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Geoff Gannon January 26, 2020

Hilton Food (HFG): A Super Predictable Meat Packer with Long-Term “Cost Plus” Contracts and Extreme Customer Concentration at an Expensive – But Actually Not Quite Too Expensive – Price

Hilton Food Group (HFG) trades on the London Stock Exchange. It qualifies as an “overlooked stock” because it has low share turnover (17% per year) and a low beta (0.28) despite having a pretty high market cap (greater than $1 billion in USD terms). On a purely statistical basis, Hilton Food is one of the most predictable – in fact, in one respect, literally THE most predictable – companies I’m aware of. There’s a reason for this I’ll get into in a second. But, first...

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Andrew Kuhn January 22, 2020

Your Greatest Advantage as an Investor in 2020: FOCUS

For this week’s post, I decided to talk to the camera. Be sure to watch if you haven’t here.…

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Luke Elliott January 17, 2020

AdvanSource Biomaterials Corp. (OTC: ASNB) – An Attractive Microcap Arbitrage Opportunity With Limited Risk

17 Jan 2020 Quote: $0.18/share     AdvanSource Biomaterials designs and manufacturers materials used in medical applications. They primarily make polyurethane materials that are used in long and short-term implants and disposable products (plastics).  The business has been around for 20 years but neither the history of the business nor what they do make much difference to the investment case. On November 25, 2019, AdvanSource announced that they had entered into an agreement to sell all of their assets to a subsidiary of Mitsubishi Chemical Corporation for...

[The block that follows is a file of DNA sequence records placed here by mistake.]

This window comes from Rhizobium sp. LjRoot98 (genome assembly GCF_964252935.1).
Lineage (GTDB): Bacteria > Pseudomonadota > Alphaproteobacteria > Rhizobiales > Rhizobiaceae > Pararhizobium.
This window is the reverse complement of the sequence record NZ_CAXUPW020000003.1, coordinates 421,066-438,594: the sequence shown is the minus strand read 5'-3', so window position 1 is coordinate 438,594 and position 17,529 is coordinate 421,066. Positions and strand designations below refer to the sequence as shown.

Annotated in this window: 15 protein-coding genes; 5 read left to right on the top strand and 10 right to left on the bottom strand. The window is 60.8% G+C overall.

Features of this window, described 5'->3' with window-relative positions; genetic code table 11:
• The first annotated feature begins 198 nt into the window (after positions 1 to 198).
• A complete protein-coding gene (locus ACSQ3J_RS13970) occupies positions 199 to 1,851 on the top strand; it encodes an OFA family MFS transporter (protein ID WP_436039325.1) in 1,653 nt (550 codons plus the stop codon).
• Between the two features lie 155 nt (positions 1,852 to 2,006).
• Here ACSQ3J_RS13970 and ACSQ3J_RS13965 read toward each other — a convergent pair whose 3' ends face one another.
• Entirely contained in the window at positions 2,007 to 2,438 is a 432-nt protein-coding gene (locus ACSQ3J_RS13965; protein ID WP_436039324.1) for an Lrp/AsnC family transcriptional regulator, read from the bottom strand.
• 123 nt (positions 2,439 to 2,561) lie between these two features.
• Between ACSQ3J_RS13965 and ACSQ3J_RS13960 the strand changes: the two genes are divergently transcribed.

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Andrew Kuhn January 13, 2020

9 States in 5 days

9 states, 5 days, 2,092 miles, 32 hours of driving, 3 different companies, a ton of fast-food, 1 tornado scare, and a helllllllllllllllllluva lot coffee later, Geoff and I have finally finished our research trip and are back in good ole’ Dallas, Texas. It was a productive trip, and I thought I’d spend this week’s post talking a bit about the trip without revealing the companies we visited, for obvious reasons. (I know, I know – super annoying).

First, and most importantly – my biggest takeaway is that I think as investors WE ALL often forget that every stock we analyze and form extreme opinions on from public filings 100+ miles away are, in fact, real businesses. Everyone says they know this, but then you read or listen to their thoughts and it conveys the opposite. Real businesses are run by real managers. Real businesses have real employees. Real businesses have real assets. Real businesses have real customers. These real businesses are most likely very important in their real communities. And, the real people of these real businesses most likely have good intentions and are just trying to do the best that they can.